Does that association help or hurt you to have that association when you’re in an audition room, or when you’re sending a tape to casting directors? Is it ever encumbering?
There have been times, certainly longer ago, closer to when Rent happened. There was one project I know for sure the writers wanted me to be a part of something, but the director didn’t cast me. The director thought the Rent association might muddy the waters. And it was unfortunate; it was a project I wanted to do. But I’m not going to trade Rent for that. I don’t think there’s negativity to it. And if I’m ever “typecast” again, I should be so lucky to be typecast in something as meaningful and indelible as these works are.
I have to ask you too, and this is serious, so forgive me. You are one of the first men to speak out as part of the #MeToo movement. Does the negativity, the disbelief surrounding the idea that yes, men, including queer men, can be sexually harassed and assaulted, surprise you? And how can we combat that?
I actually expected more negativity than I personally received. There was some, certainly, but it was far more positive than negative by a huge magnitude. But there is stigma. The case that has surprised me the most out of everything to come forward publicly is the lack of industry-based outcry around the Bryan Singer article. Everyone knew some version of it was coming. It took a long time to come out; it was killed at the first publication where it was going to be published.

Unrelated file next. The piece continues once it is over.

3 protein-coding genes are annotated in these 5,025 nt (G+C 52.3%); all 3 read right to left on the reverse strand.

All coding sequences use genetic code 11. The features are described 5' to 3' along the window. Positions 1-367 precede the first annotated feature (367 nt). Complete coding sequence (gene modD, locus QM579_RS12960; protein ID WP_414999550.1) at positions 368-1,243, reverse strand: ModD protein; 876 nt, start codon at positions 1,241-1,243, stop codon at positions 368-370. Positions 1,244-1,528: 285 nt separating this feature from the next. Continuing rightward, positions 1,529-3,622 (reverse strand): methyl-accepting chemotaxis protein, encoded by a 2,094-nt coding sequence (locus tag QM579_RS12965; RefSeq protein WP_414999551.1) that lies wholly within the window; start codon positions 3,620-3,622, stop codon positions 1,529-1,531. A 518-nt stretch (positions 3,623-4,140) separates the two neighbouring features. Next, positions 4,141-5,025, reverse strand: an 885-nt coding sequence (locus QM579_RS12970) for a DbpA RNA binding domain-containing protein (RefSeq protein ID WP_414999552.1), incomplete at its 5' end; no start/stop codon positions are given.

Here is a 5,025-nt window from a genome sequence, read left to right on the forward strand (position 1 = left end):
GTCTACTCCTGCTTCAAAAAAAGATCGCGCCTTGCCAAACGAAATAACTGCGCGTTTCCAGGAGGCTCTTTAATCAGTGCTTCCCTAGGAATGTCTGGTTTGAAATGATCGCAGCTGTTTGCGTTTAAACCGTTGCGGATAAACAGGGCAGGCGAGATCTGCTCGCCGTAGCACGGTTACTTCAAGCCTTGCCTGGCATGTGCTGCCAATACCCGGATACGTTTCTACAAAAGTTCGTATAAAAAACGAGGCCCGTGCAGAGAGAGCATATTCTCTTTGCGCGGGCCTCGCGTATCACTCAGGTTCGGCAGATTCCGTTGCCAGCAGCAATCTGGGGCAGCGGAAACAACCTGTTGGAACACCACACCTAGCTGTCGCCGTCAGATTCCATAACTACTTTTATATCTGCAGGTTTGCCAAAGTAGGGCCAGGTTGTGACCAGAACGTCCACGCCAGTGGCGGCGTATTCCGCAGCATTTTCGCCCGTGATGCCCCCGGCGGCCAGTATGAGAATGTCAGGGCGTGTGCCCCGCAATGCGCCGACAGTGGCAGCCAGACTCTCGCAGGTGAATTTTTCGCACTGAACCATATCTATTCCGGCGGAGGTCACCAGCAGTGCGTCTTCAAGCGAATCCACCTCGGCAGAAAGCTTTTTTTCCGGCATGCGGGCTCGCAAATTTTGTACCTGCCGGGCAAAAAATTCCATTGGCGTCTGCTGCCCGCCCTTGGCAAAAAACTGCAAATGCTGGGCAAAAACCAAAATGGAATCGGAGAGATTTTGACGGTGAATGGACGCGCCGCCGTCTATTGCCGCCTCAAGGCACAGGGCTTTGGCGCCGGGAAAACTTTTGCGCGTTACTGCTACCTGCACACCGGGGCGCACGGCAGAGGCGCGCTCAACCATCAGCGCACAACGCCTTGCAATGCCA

I don’t know if that is because the young men interviewed in that article were kind of under the radar, or if people were just intimidated by taking on Bryan Singer. But it was total crickets in the wake of it. I do think Bryan Singer’s not going to work again, but I was astonished that these young men who took this huge risk were not more supported by the community. That made me sad. That’s not to say they received a lot of negativity, but just the silence they received is a form of negativity to me.
Why can people not believe that men can be sexually harassed or assaulted?
There’s a weird notion that because you’re a man, you’re more physically strong, that you can fight someone off. I think maybe that’s part of it. Not long after I came forward, a friend of mine who’s in good shape was working as a server in a restaurant. And a friend of a friend came in and got really drunk and grabbed his crotch. And my friend was still like did I do something? He somehow couldn’t even name it himself that he’d been assaulted. I think, in the gay community sometimes, because of so much suppression and oppression for so many years, that sexual expression is seen as a piece of liberation. So some of these norms were fuzzy, but I think there has been a reckoning in the gay community too that is assault. Consent is vital for everyone. So to be grabbed in a non-consenting way is assault. And it needs to be named, called out, and accounted for.
New episodes of Star Trek: Discovery release every Thursday on CBS All Access.